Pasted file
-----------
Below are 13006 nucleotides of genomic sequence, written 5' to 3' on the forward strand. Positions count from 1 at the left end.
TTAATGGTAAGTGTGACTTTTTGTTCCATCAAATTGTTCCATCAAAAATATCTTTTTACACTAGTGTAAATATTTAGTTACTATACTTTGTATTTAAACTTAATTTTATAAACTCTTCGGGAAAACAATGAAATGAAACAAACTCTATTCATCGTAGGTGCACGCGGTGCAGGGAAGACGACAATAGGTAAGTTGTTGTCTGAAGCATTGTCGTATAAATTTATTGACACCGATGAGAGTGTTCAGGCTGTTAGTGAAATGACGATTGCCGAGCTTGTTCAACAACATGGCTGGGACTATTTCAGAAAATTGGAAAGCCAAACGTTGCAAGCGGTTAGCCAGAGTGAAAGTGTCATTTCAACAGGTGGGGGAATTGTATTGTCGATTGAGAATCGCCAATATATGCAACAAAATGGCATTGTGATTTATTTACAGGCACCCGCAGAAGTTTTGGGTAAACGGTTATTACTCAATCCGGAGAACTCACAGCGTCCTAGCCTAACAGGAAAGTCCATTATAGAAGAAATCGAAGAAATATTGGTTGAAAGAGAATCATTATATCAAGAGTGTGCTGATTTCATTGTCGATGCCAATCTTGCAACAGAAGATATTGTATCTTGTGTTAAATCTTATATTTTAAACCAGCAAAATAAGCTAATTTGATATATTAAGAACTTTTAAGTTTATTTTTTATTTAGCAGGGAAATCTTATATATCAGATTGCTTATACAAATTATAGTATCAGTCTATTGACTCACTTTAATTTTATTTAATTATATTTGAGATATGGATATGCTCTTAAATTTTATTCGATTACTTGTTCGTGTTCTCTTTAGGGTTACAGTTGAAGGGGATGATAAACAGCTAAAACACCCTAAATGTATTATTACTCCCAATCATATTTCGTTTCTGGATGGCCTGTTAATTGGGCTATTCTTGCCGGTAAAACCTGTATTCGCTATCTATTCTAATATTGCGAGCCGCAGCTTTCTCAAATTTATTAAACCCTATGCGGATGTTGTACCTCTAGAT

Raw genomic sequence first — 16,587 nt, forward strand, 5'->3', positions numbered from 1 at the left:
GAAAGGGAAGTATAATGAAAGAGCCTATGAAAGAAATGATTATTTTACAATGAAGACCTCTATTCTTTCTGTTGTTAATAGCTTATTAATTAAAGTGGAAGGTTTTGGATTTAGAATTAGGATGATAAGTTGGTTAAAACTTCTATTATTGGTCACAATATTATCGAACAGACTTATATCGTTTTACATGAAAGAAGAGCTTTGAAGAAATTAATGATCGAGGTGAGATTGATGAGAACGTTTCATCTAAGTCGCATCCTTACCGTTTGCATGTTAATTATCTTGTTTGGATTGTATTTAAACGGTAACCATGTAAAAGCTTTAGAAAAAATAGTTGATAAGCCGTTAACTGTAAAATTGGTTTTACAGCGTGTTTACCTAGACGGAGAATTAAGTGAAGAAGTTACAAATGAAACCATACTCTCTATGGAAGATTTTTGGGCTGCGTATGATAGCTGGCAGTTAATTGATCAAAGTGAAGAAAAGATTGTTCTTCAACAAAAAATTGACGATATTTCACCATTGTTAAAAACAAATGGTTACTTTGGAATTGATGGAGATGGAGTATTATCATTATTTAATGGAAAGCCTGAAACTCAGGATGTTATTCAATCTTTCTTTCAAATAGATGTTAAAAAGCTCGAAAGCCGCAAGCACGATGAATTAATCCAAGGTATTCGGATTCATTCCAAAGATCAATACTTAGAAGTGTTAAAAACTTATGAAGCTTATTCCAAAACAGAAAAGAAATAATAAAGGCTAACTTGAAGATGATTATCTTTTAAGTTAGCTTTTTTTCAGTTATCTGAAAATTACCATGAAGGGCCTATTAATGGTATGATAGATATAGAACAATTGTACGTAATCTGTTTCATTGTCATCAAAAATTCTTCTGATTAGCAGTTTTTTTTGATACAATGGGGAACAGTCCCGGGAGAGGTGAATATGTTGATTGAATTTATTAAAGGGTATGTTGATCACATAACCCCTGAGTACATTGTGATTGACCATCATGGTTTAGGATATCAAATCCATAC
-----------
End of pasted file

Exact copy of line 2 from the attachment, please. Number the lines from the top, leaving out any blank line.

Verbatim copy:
TTAATGGTAAGTGTGACTTTTTGTTCCATCAAATTGTTCCATCAAAAATATCTTTTTACACTAGTGTAAATATTTAGTTACTATACTTTGTATTTAAACTTAATTTTATAAACTCTTCGGGAAAACAATGAAATGAAACAAACTCTATTCATCGTAGGTGCACGCGGTGCAGGGAAGACGACAATAGGTAAGTTGTTGTCTGAAGCATTGTCGTATAAATTTATTGACACCGATGAGAGTGTTCAGGCTGTTAGTGAAATGACGATTGCCGAGCTTGTTCAACAACATGGCTGGGACTATTTCAGAAAATTGGAAAGCCAAACGTTGCAAGCGGTTAGCCAGAGTGAAAGTGTCATTTCAACAGGTGGGGGAATTGTATTGTCGATTGAGAATCGCCAATATATGCAACAAAATGGCATTGTGATTTATTTACAGGCACCCGCAGAAGTTTTGGGTAAACGGTTATTACTCAATCCGGAGAACTCACAGCGTCCTAGCCTAACAGGAAAGTCCATTATAGAAGAAATCGAAGAAATATTGGTTGAAAGAGAATCATTATATCAAGAGTGTGCTGATTTCATTGTCGATGCCAATCTTGCAACAGAAGATATTGTATCTTGTGTTAAATCTTATATTTTAAACCAGCAAAATAAGCTAATTTGATATATTAAGAACTTTTAAGTTTATTTTTTATTTAGCAGGGAAATCTTATATATCAGATTGCTTATACAAATTATAGTATCAGTCTATTGACTCACTTTAATTTTATTTAATTATATTTGAGATATGGATATGCTCTTAAATTTTATTCGATTACTTGTTCGTGTTCTCTTTAGGGTTACAGTTGAAGGGGATGATAAACAGCTAAAACACCCTAAATGTATTATTACTCCCAATCATATTTCGTTTCTGGATGGCCTGTTAATTGGGCTATTCTTGCCGGTAAAACCTGTATTCGCTATCTATTCTAATATTGCGAGCCGCAGCTTTCTCAAATTTATTAAACCCTATGCGGATGTTGTACCTCTAGAT